I’m a bit confused about what your code is doing here. What is the purpose of

?

It’s not used. And why is this here

?

Why do you write two different functions for ordinary floats and intervals instead of a single one that handles both?

I would have expected that

```
all(fun1(x, n, l) .∈ fun2(ix, n, l))
```

to be true, but it’s not.

If I write a single function, like this, I get something more understandable:

```
mypow(x, n::Integer) = x^n
mypow(x::Interval, n::Integer) = pow(x, n)
function fun0((x::AbstractVector, l::Integer)
F = diagm(0 => x)
@inbounds for j in eachindex(x) # dangerous to use 1:n where n is an input, since you have @inbounds
xj2 = x[j] * x[j]
Threads.@threads for i in eachindex(x)
xi2 = x[i] * x[i]
xixj = x[i] * x[j]
for k in 0:l-1
θ = 2π * k / l # I did not make this an interval. Why should it be an interval?
cosθ = cos(θ)
cos2θ = cos(2θ)
if i != j
d = 1 / mypow(sqrt(xi2 + xj2 - 2xixj * cosθ), 5)
F[i,i] += -(4xi2 + xj2 + xj2 * cos2θ) * d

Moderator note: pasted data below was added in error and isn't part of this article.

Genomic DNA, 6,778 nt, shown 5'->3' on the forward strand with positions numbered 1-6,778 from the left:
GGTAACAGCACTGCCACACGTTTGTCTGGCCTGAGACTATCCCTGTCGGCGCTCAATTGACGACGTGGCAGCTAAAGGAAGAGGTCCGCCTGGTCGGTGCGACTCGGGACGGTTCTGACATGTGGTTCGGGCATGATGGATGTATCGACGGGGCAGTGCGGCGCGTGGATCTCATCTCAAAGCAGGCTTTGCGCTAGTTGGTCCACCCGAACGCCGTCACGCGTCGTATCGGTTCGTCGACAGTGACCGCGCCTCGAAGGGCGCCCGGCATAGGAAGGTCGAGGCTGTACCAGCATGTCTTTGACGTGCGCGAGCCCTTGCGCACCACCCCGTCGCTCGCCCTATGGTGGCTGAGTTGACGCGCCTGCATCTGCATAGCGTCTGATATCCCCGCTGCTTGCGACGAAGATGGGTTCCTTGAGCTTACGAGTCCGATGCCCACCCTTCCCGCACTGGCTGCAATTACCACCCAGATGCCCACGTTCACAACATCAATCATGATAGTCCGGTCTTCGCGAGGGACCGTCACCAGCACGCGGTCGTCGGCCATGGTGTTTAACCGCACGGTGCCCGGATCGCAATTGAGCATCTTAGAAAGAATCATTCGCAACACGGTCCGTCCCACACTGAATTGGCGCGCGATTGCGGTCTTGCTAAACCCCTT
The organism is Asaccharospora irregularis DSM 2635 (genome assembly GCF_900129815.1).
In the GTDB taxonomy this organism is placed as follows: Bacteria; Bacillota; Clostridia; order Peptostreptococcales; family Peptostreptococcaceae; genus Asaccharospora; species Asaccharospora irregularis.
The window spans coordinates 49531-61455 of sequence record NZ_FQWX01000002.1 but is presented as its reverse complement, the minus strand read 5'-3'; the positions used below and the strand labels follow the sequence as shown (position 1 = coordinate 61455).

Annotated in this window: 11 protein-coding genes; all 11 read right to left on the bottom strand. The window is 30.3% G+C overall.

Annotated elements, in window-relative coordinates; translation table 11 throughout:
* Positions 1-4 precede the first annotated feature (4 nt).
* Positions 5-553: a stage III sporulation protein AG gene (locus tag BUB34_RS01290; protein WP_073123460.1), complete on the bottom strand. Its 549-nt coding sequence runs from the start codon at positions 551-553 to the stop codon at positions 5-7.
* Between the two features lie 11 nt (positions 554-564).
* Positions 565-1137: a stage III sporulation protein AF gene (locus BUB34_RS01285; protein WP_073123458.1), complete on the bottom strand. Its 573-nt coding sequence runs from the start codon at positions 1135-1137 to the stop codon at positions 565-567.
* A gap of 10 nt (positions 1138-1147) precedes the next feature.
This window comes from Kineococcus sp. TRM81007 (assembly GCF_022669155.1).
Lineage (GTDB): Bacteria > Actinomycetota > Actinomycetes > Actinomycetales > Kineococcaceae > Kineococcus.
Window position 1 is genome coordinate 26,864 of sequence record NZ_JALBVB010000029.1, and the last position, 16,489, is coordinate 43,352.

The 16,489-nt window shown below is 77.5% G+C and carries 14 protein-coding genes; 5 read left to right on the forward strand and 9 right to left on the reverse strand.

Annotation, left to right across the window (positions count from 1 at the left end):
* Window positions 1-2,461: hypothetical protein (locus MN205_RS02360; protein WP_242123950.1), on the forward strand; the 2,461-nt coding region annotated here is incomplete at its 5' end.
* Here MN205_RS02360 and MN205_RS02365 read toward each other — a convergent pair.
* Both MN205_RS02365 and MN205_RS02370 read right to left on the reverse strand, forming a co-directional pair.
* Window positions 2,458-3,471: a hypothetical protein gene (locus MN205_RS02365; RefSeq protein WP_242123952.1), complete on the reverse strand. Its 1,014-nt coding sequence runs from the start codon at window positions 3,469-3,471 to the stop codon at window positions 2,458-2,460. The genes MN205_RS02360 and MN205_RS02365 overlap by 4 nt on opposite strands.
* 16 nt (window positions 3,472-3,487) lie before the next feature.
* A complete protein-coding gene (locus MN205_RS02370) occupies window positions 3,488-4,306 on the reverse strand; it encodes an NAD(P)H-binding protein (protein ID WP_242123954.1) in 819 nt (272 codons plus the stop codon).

F[i,j] += 4 * (xi2 + xj2) * cosθ * d
elseif k > 0
F[i, j] -= 1 / (sqrt(1 - cosθ) * mypow(x[i], 3))
end
end
end
end
return F
end
```

Then call it with:

```
julia> x = float.(1:n); # make vector not matrix!
julia> xi = interval.(x); # much simpler notation (also, use vector)
julia> all(fun0(x, 20) .∈ fun0(xi, 20)) # this is what I would have expected
true
julia> @btime fun0(x, 20);
4.941 ms (68758 allocations: 1.03 MiB)
julia> @btime fun0(xi, 20); # pretty fast
6.383 ms (80461 allocations: 2.33 MiB)
```

**Edit:** Forgot to interpolate `x`

and `xi`

into `@btime`

, but it makes no difference.

**Edit2:** For comparison with the old implementation for non-intervals:

```
julia> @btime fun1($x, 20, 20);
6.335 ms (80782 allocations: 1.22 MiB)
```